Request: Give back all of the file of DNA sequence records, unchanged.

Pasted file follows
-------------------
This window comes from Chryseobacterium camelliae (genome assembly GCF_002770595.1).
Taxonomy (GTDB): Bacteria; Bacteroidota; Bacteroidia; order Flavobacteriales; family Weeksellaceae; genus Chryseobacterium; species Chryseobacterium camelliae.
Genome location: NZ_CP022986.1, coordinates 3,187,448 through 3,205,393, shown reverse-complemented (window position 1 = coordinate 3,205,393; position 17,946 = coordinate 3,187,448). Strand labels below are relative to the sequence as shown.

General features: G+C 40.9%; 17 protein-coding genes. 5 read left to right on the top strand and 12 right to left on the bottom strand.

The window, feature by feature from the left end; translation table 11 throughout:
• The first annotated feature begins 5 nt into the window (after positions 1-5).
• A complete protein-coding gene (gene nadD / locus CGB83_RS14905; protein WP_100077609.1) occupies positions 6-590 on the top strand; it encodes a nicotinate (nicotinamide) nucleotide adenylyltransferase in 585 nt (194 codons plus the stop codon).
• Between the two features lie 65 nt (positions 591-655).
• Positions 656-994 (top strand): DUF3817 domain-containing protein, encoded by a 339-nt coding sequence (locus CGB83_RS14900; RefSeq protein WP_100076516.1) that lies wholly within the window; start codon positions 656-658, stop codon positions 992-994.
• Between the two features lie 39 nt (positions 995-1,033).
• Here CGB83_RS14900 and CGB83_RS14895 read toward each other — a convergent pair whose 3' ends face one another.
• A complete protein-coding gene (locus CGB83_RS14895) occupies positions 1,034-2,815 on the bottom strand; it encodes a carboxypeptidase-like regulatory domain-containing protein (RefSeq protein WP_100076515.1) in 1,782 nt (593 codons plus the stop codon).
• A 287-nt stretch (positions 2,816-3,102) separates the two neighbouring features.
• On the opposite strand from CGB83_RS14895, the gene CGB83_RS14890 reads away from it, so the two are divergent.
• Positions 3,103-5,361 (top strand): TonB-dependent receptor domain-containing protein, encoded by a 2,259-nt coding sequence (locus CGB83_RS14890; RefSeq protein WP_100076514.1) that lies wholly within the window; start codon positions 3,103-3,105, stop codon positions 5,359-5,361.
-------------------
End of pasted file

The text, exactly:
This window comes from Chryseobacterium camelliae (genome assembly GCF_002770595.1).
Taxonomy (GTDB): Bacteria; Bacteroidota; Bacteroidia; order Flavobacteriales; family Weeksellaceae; genus Chryseobacterium; species Chryseobacterium camelliae.
Genome location: NZ_CP022986.1, coordinates 3,187,448 through 3,205,393, shown reverse-complemented (window position 1 = coordinate 3,205,393; position 17,946 = coordinate 3,187,448). Strand labels below are relative to the sequence as shown.

General features: G+C 40.9%; 17 protein-coding genes. 5 read left to right on the top strand and 12 right to left on the bottom strand.

The window, feature by feature from the left end; translation table 11 throughout:
• The first annotated feature begins 5 nt into the window (after positions 1-5).
• A complete protein-coding gene (gene nadD / locus CGB83_RS14905; protein WP_100077609.1) occupies positions 6-590 on the top strand; it encodes a nicotinate (nicotinamide) nucleotide adenylyltransferase in 585 nt (194 codons plus the stop codon).
• Between the two features lie 65 nt (positions 591-655).
• Positions 656-994 (top strand): DUF3817 domain-containing protein, encoded by a 339-nt coding sequence (locus CGB83_RS14900; RefSeq protein WP_100076516.1) that lies wholly within the window; start codon positions 656-658, stop codon positions 992-994.
• Between the two features lie 39 nt (positions 995-1,033).
• Here CGB83_RS14900 and CGB83_RS14895 read toward each other — a convergent pair whose 3' ends face one another.
• A complete protein-coding gene (locus CGB83_RS14895) occupies positions 1,034-2,815 on the bottom strand; it encodes a carboxypeptidase-like regulatory domain-containing protein (RefSeq protein WP_100076515.1) in 1,782 nt (593 codons plus the stop codon).
• A 287-nt stretch (positions 2,816-3,102) separates the two neighbouring features.
• On the opposite strand from CGB83_RS14895, the gene CGB83_RS14890 reads away from it, so the two are divergent.
• Positions 3,103-5,361 (top strand): TonB-dependent receptor domain-containing protein, encoded by a 2,259-nt coding sequence (locus CGB83_RS14890; RefSeq protein WP_100076514.1) that lies wholly within the window; start codon positions 3,103-3,105, stop codon positions 5,359-5,361.